Anonymity and tracking
Smally payments in cash are always anonymous, but larger payments today can be tracked. With CBDC, a similar approach may be taken.
Says the note: “Considering the potential risks associated with privacy and anonymity, the idea of complete anonymity in digital world is a misnomer. To what extent a Central Bank should allow spending in digital currency to be anonymous is an open question. However, the principle of Managed Anonymity may be followed i.e., “anonymity for small value and traceable for high value,” akin to anonymity associated with physical cash. The importance of protecting personal information and data privacy needs to be considered to foster usability and wider adoption.”
Says the note: “A token based CBDC may be issued either with minimum value or fixed denominations akin to existing physical currency denominations.”
The e-rupee is supposed to be inclusive, and so offline use is expected to be a feature. Three other countries are exploring the offline use of their potential CBDC (China, The Bahamas, Canada).
The note cites Japan’s exploration of using a chip on the SIM card, and Visa’s Offline Payment System. Visa’s system, the note says, does not address the problem of “double spending” – using the same digital coin simultaneously to send to many recipients.
Even in an offline use case, the note says there may be need to have intermittent power and some data connection to sync with the central ledger.
If an e-rupee wallet is lost for any reason, can the money or the wallet be recovered?
In account-based CBDC (for wholesale uses), the identities of the two parties will be known and thus recovery is possible. For token based (retail) use cases, two options may be available: wallet maintained by a custody provider or issuer (recoverable), and wallet maintained only by the user with private keys or PIN (not recoverable).
Integration with existing payment platforms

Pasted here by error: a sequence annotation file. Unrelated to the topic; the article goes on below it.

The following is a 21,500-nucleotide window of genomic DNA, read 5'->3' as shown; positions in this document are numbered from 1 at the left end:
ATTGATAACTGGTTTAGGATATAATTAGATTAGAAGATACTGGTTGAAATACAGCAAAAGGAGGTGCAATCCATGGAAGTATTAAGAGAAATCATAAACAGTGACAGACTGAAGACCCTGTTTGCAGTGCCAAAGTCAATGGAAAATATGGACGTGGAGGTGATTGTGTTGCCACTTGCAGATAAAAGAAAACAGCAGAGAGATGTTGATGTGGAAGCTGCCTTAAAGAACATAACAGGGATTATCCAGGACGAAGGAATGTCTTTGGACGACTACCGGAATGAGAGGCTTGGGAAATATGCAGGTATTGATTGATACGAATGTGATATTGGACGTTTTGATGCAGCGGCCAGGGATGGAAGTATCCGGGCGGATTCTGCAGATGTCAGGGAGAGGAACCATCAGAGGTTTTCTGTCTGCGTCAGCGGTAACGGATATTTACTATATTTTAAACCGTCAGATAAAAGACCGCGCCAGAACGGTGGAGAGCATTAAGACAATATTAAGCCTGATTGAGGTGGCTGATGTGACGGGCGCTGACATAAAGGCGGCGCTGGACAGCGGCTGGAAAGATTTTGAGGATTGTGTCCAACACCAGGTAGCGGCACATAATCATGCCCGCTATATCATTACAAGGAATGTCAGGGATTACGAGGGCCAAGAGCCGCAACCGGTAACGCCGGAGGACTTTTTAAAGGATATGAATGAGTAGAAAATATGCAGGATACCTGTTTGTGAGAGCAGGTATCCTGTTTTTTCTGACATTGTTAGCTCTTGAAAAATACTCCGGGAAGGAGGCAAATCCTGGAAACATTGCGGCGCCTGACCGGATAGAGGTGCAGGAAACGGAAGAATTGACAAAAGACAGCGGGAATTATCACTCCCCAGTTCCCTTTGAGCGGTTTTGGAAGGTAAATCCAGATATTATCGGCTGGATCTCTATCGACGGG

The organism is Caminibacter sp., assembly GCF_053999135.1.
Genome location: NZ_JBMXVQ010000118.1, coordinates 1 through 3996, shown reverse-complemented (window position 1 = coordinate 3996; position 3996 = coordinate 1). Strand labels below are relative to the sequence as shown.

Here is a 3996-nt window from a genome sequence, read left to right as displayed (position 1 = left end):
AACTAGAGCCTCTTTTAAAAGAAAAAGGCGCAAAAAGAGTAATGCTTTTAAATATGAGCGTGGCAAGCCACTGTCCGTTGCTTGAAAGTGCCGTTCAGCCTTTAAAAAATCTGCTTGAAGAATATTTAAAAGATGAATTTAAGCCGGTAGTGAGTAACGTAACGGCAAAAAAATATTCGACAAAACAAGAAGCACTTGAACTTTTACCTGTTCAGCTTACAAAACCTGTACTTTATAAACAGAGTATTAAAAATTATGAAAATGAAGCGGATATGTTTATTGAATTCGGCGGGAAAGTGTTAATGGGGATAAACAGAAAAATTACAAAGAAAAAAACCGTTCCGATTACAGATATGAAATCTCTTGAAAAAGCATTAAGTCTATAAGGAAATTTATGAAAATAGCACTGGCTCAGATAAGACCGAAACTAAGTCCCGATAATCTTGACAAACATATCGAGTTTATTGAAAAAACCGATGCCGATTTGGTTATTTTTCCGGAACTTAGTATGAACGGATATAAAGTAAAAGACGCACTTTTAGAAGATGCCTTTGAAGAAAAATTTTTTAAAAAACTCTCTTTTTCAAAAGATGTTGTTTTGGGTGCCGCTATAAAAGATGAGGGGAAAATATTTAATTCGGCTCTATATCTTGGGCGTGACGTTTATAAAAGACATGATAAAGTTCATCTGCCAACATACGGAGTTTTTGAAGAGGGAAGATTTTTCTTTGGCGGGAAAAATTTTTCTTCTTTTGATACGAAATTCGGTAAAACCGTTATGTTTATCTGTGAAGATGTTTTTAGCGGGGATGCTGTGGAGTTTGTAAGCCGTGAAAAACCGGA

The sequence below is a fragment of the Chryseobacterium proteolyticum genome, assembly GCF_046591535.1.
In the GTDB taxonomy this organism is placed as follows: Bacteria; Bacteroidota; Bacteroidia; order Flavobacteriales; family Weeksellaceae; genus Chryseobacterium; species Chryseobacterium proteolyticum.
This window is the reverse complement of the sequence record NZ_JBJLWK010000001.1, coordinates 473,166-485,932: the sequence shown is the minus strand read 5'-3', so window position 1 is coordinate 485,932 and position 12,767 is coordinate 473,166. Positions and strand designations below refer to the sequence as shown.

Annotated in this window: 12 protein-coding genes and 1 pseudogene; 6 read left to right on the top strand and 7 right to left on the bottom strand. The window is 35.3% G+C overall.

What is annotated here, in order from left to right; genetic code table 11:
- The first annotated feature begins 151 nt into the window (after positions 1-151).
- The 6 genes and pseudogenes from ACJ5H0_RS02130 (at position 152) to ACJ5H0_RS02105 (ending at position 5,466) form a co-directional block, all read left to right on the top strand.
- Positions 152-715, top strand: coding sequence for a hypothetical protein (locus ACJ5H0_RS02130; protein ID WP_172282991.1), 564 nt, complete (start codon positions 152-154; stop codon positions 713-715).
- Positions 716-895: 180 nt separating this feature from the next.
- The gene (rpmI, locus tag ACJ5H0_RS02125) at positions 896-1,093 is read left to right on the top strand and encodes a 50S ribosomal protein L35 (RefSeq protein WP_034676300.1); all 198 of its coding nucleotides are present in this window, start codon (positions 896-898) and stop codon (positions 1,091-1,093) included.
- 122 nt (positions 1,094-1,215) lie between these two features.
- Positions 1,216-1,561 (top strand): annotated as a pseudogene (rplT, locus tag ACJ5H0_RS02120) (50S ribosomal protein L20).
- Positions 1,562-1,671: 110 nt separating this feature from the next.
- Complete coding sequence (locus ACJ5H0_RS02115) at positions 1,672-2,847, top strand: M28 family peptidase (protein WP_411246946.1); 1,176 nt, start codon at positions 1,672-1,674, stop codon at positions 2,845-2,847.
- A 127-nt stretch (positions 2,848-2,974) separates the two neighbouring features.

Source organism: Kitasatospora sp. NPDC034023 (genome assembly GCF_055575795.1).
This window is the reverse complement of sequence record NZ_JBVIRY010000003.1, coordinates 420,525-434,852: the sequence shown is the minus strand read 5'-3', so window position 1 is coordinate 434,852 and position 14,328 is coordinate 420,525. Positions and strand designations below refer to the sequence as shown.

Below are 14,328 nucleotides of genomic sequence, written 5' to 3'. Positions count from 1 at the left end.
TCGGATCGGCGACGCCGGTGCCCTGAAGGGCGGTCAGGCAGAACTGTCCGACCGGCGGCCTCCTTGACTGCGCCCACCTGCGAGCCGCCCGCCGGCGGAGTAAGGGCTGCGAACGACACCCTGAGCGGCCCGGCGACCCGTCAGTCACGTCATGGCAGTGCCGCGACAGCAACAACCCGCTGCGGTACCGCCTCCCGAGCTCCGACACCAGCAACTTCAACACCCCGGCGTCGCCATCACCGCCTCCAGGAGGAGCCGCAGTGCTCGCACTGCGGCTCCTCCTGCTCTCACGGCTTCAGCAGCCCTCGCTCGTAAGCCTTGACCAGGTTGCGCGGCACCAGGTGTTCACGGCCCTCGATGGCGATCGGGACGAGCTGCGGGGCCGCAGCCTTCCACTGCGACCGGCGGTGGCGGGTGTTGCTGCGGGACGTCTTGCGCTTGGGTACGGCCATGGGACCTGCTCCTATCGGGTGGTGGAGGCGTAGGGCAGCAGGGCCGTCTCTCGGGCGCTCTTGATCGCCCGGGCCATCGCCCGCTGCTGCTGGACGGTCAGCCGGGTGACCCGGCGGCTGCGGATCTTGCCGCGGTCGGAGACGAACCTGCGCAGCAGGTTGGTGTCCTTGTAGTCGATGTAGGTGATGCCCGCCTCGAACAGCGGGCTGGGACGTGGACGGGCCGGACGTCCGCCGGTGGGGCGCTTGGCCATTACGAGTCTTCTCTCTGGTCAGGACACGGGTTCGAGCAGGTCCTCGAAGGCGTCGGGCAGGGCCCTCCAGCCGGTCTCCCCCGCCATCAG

Says the note: “An Indian CBDC should be able to utilise the current payments infrastructure like UPI, digital wallets like Paytm, Gpay etc.”
It is not clear if retail individuals may expect a facility for sending remittances home with the CBDC. For wholesale, inter-bank settlements, the note cites two projects: BIS innovation hub project, and Project Dunbar.
As per BIS website: “Multiple CBDC (multi-CBDC) arrangements that directly connect jurisdictional digital currencies in a single common technical infrastructure offer significant potential to improve the current system and allow cross-border payments to be immediate, cheap and universally accessible with secure settlement.”
The concept note includes several other factors that have been or need to be addressed – energy consumption, speed and scaling, programming through smart contracts (for use in agriculture credit), cybersecurity (use of quantum secure algorithms), security against hacking and loss of tokens, no single point of failure, etc.
Data analytics or Big Data will also be an integrated feature after considering issues of anonymity and confidentiality.
The full concept note from RBI on CBDC can be accessed here: https://rbi.org.in/Scripts/PublicationReportDetails.aspx?UrlPage=&ID=1218#FN17